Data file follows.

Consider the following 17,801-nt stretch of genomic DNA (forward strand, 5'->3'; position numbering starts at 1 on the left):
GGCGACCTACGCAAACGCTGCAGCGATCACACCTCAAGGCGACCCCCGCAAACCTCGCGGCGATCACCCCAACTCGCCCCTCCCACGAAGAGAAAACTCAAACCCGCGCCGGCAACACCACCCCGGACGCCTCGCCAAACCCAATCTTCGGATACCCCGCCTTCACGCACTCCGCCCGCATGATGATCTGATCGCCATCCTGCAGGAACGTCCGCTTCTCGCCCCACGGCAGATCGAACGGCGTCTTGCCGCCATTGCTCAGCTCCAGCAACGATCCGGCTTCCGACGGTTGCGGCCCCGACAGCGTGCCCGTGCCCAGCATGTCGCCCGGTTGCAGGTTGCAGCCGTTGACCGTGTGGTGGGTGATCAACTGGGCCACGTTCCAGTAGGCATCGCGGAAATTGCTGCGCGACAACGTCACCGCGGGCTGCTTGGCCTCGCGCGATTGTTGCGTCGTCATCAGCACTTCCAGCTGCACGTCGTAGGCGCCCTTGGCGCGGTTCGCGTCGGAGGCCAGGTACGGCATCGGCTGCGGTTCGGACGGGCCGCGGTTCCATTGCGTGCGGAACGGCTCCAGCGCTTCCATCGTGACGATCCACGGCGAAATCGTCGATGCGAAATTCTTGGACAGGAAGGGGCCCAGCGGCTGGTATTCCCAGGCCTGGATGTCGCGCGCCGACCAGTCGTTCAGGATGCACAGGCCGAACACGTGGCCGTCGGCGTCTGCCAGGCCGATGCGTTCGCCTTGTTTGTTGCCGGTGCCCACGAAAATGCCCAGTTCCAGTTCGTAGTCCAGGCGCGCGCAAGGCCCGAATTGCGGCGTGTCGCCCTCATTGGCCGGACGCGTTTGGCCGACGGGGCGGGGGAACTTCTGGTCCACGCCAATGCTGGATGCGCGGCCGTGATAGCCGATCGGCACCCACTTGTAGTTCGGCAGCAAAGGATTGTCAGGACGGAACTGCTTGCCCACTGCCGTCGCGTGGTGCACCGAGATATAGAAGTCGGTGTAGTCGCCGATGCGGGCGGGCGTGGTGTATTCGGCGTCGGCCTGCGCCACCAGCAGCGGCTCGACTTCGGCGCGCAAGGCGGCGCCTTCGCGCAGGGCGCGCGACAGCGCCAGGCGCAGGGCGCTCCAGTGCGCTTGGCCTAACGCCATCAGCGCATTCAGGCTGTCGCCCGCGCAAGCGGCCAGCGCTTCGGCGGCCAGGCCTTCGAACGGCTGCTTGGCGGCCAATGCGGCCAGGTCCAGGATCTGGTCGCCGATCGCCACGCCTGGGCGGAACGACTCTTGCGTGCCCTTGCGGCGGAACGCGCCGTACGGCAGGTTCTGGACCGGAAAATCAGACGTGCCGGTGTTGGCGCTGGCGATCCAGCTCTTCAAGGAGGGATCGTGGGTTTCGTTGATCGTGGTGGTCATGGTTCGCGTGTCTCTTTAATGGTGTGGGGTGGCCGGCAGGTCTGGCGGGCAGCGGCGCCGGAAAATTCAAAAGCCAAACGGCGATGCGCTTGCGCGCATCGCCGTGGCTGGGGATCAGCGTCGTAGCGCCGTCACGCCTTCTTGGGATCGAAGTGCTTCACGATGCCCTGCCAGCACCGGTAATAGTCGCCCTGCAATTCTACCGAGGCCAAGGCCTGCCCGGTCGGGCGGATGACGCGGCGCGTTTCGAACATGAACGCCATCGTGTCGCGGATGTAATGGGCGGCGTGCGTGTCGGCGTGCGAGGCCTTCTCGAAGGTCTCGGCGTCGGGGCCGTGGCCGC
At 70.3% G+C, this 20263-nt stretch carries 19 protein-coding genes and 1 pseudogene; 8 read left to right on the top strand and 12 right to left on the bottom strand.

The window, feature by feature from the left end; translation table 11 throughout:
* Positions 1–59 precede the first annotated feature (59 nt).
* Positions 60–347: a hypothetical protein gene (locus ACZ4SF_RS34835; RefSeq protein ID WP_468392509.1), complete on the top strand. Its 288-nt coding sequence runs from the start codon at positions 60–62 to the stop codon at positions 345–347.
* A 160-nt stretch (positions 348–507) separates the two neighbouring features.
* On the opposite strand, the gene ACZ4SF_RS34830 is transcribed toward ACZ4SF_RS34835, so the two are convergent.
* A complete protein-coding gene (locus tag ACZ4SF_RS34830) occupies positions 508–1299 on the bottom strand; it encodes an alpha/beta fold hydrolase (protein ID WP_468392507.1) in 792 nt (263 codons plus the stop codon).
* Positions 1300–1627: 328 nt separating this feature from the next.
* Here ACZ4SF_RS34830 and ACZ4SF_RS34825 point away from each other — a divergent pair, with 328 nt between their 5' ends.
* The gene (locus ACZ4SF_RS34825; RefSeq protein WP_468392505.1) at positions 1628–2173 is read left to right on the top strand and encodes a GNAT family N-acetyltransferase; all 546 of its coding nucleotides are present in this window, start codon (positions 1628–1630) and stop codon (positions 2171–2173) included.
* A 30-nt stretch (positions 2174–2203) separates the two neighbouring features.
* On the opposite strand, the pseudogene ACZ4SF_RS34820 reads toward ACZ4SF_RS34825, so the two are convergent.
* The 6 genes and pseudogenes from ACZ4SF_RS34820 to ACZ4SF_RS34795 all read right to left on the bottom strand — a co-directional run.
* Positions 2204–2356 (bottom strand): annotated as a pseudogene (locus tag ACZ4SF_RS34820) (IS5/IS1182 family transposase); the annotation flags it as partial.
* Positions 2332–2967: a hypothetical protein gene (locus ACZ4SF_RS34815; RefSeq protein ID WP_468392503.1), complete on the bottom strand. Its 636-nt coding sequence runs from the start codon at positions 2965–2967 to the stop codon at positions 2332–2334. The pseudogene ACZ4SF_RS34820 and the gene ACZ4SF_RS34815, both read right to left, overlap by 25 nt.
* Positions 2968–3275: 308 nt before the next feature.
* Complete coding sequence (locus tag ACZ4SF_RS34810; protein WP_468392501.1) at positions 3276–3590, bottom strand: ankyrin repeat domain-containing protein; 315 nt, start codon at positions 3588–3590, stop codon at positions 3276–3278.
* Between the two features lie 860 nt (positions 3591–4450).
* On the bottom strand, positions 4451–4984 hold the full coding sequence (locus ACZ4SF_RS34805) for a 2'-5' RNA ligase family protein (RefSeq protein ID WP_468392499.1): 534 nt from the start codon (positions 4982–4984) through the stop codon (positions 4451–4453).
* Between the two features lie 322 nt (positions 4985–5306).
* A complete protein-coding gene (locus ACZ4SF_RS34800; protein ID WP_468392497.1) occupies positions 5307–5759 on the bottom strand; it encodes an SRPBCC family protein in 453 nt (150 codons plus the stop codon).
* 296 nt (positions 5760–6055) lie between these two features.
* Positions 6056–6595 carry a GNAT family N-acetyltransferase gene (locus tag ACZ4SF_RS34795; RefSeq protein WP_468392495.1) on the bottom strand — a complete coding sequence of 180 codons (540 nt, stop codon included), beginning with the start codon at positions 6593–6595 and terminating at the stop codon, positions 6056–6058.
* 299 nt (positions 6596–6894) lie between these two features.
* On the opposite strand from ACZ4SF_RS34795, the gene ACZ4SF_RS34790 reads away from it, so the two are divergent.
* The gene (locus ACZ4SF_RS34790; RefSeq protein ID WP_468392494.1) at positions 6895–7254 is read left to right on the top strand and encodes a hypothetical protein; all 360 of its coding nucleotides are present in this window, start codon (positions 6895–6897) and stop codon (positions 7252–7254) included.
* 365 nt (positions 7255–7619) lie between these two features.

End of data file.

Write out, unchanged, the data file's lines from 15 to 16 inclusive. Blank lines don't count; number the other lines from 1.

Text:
* The 6 genes and pseudogenes from ACZ4SF_RS34820 to ACZ4SF_RS34795 all read right to left on the bottom strand — a co-directional run.
* Positions 2204–2356 (bottom strand): annotated as a pseudogene (locus tag ACZ4SF_RS34820) (IS5/IS1182 family transposase); the annotation flags it as partial.